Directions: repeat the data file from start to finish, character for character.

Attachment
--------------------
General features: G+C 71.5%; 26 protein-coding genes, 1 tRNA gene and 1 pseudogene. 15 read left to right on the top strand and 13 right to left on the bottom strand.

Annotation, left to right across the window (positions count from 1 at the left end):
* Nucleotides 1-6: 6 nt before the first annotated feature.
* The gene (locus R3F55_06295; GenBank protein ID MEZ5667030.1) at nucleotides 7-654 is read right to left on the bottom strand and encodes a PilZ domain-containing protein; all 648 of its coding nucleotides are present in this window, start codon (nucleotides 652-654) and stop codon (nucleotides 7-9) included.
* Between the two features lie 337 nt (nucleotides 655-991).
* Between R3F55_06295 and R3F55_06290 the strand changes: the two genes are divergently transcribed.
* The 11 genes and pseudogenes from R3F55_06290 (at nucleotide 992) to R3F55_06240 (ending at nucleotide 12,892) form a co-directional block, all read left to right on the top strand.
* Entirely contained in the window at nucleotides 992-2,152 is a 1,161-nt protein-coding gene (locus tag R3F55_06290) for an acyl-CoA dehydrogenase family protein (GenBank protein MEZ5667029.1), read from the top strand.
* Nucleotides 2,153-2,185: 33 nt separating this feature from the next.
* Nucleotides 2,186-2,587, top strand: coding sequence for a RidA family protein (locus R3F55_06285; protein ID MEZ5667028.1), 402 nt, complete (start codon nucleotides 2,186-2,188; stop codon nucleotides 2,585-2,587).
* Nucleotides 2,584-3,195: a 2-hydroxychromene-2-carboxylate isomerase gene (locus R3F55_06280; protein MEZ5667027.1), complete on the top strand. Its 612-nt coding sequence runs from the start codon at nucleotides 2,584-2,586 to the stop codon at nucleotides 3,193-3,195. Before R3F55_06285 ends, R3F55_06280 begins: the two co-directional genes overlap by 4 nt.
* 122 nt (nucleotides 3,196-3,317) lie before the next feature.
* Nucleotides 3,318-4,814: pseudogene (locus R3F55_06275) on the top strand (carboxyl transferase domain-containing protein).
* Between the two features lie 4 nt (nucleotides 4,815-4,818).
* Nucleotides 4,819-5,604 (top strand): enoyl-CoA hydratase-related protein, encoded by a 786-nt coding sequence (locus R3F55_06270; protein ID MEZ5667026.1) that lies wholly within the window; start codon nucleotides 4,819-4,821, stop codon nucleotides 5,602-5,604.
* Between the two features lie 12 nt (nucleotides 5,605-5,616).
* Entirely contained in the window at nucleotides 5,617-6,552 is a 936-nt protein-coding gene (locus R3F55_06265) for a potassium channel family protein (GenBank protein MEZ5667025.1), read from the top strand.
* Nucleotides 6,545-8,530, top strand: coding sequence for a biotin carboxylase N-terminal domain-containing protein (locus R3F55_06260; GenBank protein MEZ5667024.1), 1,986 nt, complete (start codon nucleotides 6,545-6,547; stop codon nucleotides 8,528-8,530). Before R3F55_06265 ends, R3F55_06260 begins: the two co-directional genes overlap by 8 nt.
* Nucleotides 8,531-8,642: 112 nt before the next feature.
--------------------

General features: G+C 71.5%; 26 protein-coding genes, 1 tRNA gene and 1 pseudogene. 15 read left to right on the top strand and 13 right to left on the bottom strand.

Annotation, left to right across the window (positions count from 1 at the left end):
* Nucleotides 1-6: 6 nt before the first annotated feature.
* The gene (locus R3F55_06295; GenBank protein ID MEZ5667030.1) at nucleotides 7-654 is read right to left on the bottom strand and encodes a PilZ domain-containing protein; all 648 of its coding nucleotides are present in this window, start codon (nucleotides 652-654) and stop codon (nucleotides 7-9) included.
* Between the two features lie 337 nt (nucleotides 655-991).
* Between R3F55_06295 and R3F55_06290 the strand changes: the two genes are divergently transcribed.
* The 11 genes and pseudogenes from R3F55_06290 (at nucleotide 992) to R3F55_06240 (ending at nucleotide 12,892) form a co-directional block, all read left to right on the top strand.
* Entirely contained in the window at nucleotides 992-2,152 is a 1,161-nt protein-coding gene (locus tag R3F55_06290) for an acyl-CoA dehydrogenase family protein (GenBank protein MEZ5667029.1), read from the top strand.
* Nucleotides 2,153-2,185: 33 nt separating this feature from the next.
* Nucleotides 2,186-2,587, top strand: coding sequence for a RidA family protein (locus R3F55_06285; protein ID MEZ5667028.1), 402 nt, complete (start codon nucleotides 2,186-2,188; stop codon nucleotides 2,585-2,587).
* Nucleotides 2,584-3,195: a 2-hydroxychromene-2-carboxylate isomerase gene (locus R3F55_06280; protein MEZ5667027.1), complete on the top strand. Its 612-nt coding sequence runs from the start codon at nucleotides 2,584-2,586 to the stop codon at nucleotides 3,193-3,195. Before R3F55_06285 ends, R3F55_06280 begins: the two co-directional genes overlap by 4 nt.
* 122 nt (nucleotides 3,196-3,317) lie before the next feature.
* Nucleotides 3,318-4,814: pseudogene (locus R3F55_06275) on the top strand (carboxyl transferase domain-containing protein).
* Between the two features lie 4 nt (nucleotides 4,815-4,818).
* Nucleotides 4,819-5,604 (top strand): enoyl-CoA hydratase-related protein, encoded by a 786-nt coding sequence (locus R3F55_06270; protein ID MEZ5667026.1) that lies wholly within the window; start codon nucleotides 4,819-4,821, stop codon nucleotides 5,602-5,604.
* Between the two features lie 12 nt (nucleotides 5,605-5,616).
* Entirely contained in the window at nucleotides 5,617-6,552 is a 936-nt protein-coding gene (locus R3F55_06265) for a potassium channel family protein (GenBank protein MEZ5667025.1), read from the top strand.
* Nucleotides 6,545-8,530, top strand: coding sequence for a biotin carboxylase N-terminal domain-containing protein (locus R3F55_06260; GenBank protein MEZ5667024.1), 1,986 nt, complete (start codon nucleotides 6,545-6,547; stop codon nucleotides 8,528-8,530). Before R3F55_06265 ends, R3F55_06260 begins: the two co-directional genes overlap by 8 nt.
* Nucleotides 8,531-8,642: 112 nt before the next feature.